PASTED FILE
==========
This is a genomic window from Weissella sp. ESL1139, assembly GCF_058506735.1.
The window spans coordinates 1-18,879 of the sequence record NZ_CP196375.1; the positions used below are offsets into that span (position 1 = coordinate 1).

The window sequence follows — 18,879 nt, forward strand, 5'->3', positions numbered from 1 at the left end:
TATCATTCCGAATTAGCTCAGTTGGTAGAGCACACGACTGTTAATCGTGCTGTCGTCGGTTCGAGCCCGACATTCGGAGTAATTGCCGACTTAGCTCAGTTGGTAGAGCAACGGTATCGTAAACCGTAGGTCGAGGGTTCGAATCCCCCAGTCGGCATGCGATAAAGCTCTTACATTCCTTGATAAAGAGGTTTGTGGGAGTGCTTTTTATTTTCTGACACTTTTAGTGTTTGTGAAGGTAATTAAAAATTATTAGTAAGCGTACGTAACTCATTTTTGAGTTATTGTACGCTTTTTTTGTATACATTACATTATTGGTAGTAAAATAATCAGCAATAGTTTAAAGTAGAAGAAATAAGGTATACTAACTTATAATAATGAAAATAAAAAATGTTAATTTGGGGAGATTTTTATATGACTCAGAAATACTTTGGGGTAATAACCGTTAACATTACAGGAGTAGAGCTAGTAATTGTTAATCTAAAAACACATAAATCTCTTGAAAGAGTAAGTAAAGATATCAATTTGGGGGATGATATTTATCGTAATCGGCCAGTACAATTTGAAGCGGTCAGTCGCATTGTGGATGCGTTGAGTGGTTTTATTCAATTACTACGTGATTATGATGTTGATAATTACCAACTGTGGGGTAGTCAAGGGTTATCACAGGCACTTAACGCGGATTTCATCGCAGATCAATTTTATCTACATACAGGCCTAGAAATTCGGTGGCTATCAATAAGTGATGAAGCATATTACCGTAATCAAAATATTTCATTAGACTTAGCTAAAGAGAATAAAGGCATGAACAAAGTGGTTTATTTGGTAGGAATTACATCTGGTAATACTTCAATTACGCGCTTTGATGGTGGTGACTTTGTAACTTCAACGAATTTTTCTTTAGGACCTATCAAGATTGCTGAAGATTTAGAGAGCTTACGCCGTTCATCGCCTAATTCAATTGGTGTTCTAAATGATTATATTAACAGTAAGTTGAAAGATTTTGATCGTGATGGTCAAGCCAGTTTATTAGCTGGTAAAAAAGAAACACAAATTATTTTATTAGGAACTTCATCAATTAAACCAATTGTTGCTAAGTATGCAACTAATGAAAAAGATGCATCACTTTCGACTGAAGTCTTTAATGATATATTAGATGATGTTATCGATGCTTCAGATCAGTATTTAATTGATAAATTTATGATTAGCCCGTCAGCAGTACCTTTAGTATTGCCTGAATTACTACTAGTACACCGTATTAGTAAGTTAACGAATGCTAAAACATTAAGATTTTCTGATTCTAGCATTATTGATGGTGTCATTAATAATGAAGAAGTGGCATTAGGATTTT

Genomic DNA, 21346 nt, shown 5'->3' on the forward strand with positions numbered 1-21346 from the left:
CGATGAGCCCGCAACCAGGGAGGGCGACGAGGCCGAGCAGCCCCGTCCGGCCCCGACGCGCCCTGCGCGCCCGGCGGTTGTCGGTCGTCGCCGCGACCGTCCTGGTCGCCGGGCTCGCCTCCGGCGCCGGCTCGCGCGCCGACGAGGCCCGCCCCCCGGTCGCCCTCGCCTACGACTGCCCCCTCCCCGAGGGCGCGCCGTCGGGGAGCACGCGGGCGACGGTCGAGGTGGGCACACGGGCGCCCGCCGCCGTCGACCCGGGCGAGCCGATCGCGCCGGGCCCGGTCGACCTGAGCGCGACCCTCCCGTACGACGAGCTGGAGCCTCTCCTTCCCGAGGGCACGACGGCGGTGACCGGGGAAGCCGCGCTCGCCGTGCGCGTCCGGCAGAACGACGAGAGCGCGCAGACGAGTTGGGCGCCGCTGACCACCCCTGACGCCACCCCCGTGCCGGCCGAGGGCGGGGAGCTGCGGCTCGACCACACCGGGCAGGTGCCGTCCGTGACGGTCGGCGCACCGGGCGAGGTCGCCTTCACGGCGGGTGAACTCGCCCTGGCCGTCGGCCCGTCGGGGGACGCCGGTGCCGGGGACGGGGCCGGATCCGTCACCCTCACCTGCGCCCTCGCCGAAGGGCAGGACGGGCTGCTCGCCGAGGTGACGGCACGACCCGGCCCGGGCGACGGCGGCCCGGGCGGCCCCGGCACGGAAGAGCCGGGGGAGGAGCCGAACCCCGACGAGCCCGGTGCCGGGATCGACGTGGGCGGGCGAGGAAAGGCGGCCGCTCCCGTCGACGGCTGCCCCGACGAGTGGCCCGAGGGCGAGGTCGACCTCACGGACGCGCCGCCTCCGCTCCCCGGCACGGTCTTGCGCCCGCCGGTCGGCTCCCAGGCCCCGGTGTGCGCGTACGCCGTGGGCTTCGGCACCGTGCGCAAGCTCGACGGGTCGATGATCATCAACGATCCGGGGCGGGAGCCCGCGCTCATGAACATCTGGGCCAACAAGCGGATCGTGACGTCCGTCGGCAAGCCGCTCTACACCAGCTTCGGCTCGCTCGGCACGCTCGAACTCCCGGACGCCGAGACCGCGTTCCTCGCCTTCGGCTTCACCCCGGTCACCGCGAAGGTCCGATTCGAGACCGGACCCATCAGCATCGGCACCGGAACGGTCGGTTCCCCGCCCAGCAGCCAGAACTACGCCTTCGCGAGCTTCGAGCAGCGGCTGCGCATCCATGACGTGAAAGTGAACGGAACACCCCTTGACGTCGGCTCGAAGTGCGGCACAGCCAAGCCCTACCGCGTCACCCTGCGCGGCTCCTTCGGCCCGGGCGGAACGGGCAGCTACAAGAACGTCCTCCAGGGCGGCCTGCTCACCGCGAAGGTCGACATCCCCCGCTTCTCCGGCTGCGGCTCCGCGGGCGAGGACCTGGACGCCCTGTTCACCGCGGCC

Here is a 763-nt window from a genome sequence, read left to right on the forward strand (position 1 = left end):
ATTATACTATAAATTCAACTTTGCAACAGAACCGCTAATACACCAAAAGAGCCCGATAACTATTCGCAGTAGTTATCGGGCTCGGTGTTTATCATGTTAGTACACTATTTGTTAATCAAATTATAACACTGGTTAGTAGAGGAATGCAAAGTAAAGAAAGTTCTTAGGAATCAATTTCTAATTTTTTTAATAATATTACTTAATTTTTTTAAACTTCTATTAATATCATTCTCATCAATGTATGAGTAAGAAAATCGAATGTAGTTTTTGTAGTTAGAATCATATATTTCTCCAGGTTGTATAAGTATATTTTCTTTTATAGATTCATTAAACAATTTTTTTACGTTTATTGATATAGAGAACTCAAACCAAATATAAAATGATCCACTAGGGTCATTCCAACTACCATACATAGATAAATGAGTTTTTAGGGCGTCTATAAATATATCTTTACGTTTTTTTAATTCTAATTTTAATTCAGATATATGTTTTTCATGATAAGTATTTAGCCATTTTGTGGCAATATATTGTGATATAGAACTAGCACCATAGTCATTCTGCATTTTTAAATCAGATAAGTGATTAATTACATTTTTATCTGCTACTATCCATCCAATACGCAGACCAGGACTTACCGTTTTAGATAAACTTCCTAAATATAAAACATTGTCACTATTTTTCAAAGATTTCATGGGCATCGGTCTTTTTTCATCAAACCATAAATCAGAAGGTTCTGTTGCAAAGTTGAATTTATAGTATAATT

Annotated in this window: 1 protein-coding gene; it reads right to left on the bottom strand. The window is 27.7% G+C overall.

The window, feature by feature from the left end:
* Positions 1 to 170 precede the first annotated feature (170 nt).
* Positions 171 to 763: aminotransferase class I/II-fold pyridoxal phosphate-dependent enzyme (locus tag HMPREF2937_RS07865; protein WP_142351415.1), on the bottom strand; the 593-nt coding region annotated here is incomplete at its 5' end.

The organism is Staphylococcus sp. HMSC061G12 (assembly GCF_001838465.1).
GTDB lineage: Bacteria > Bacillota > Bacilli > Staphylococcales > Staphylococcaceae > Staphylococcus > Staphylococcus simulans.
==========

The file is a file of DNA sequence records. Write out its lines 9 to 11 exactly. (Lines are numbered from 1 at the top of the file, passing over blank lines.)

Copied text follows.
Annotated in this window: 1 protein-coding gene; it reads right to left on the bottom strand. The window is 27.7% G+C overall.

The window, feature by feature from the left end:
* Positions 1 to 170 precede the first annotated feature (170 nt).